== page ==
It’s been less than a month now since I was diagnosed with cancer, but it wasn’t until today that the diagnosis became technical. As of this morning I officially have stage T2C prostate cancer, which means that the cancer has spread throughout my prostate, but it hasn’t yet spread beyond the prostate. I’m told that I have greater than a 90% chance of surviving for more than 15 years, given the therapy we opted for today, which sounds like pretty good odds at this point in my life.
So here I am, outing my Cancer. Beginning next week, Carol and I will be wearing cancer awareness bracelets designed by Good Hope, an organization founded by cancer victims that raises funds for cancer research. The color for prostate cancer bracelets is light blue, and it’s a color that Carol has alway thought looks good on me.
I ask forgiveness for keeping this situation secret up until now. The symptoms became apparent right around the time of my last lecture and my amazing retirement party as were were approaching commencement and other end-of-year celebrations in academe. Commencement has always been an emotional time for me—too many goodbyes to too many great kids—and my retirement festivities had already been befogged by the passing of my mother-in-law. I didn’t want the uncertainties about my diagnosis and treatment options to mar the various celebrations.
Life goes on. Our sailboat is in the process of being recommissioned in Seattle, and our powerboat is ready for the opening of crab season this Saturday up in the San Juan Islands. Construction on the new writer’s shack is right on schedule, and last week I was able to proof the galleys on the new book, due out in a few months. Things will probably slow down this fall when I go through radiation therapy, which will probably be administered five days a week for the better part of the fall quarter. I’m hoping to catch up on my reading, finally.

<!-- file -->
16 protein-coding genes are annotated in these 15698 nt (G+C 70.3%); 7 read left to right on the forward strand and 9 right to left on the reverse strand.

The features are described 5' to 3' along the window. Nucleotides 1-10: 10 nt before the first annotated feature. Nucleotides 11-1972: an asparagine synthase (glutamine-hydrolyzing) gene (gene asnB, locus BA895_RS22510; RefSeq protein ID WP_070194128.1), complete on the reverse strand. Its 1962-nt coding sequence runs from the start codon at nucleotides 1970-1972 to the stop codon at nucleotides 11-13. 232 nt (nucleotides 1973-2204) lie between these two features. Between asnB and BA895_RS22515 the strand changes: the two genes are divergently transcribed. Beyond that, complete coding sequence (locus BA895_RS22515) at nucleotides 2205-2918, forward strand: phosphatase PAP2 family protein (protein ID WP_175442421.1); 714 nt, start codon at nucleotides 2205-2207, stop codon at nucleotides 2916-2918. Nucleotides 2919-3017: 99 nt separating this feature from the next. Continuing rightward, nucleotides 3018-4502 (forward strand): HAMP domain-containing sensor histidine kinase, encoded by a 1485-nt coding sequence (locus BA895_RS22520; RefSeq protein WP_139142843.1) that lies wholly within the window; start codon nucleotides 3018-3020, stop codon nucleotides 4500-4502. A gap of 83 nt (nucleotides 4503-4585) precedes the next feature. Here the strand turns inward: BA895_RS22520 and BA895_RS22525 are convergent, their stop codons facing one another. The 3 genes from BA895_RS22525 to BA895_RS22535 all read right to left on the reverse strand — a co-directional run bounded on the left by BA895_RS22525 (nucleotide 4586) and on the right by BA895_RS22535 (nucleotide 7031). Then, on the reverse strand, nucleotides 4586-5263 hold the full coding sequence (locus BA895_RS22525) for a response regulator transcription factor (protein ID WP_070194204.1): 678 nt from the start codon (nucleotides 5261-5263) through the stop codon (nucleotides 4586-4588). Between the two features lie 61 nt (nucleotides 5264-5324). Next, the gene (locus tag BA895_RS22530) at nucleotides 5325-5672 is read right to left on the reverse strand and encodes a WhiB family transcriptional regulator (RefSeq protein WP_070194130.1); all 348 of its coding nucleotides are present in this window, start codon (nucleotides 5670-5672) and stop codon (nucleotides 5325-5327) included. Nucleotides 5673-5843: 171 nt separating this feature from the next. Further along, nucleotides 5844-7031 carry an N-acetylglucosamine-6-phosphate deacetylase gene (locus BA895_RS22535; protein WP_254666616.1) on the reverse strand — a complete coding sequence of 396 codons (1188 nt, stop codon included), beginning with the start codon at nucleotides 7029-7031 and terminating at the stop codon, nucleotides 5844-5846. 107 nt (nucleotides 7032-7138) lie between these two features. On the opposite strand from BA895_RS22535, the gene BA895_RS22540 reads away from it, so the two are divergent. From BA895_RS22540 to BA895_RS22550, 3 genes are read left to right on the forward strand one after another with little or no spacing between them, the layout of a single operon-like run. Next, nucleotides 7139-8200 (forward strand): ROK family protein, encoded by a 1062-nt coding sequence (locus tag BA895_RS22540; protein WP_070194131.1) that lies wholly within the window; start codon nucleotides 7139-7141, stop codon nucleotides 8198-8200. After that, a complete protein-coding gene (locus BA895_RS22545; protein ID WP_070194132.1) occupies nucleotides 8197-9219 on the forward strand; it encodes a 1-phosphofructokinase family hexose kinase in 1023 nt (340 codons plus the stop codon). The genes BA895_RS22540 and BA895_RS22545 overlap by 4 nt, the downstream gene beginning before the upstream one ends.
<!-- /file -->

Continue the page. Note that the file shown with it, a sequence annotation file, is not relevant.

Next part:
Please know that I'm in good hands: the Seattle Cancer Care Alliance is one of the top treatment facilities in the country. My doctors are great, and they know what to do.
Prayers are always appreciated. A niece has already lit incense for me in her temple, the best man from our wedding has performed Reiki for me, a dear cruising buddy has been wearing a bracelet for me, and candles have been lit. Mom is sending her constant vibes. I embrace it all, and appreciate every gesture that propels creation toward good health.
I’ve just received a press release from the National Parks Conservation Association, of which I am a member, informing us that 9 of the 12 members of the National Park System Advisory Board have just resigned in frustration. Despite repeated requests to meet with Interior Secretary Ryan Zinke, the NPSAB has not had the opportunity to advise the secretary through all of 2017.
Founded in 1935, the NPSAB is entirely non-partisan. One of its major concerns, the past few years, is that our national parks currently have an $11 billion maintenance backlog.
Members of the NPSAB serve without compensation. Like me, they’re park service volunteers. Most of them, like me, are entitled to an NPS Volunteer Pass, given annually to NPS volunteers who have logged more than 200 hours the previous year in service. Year after year, around 250,000 citizens, 40% of whom are seniors, donate more than 6 million hours of service to the system.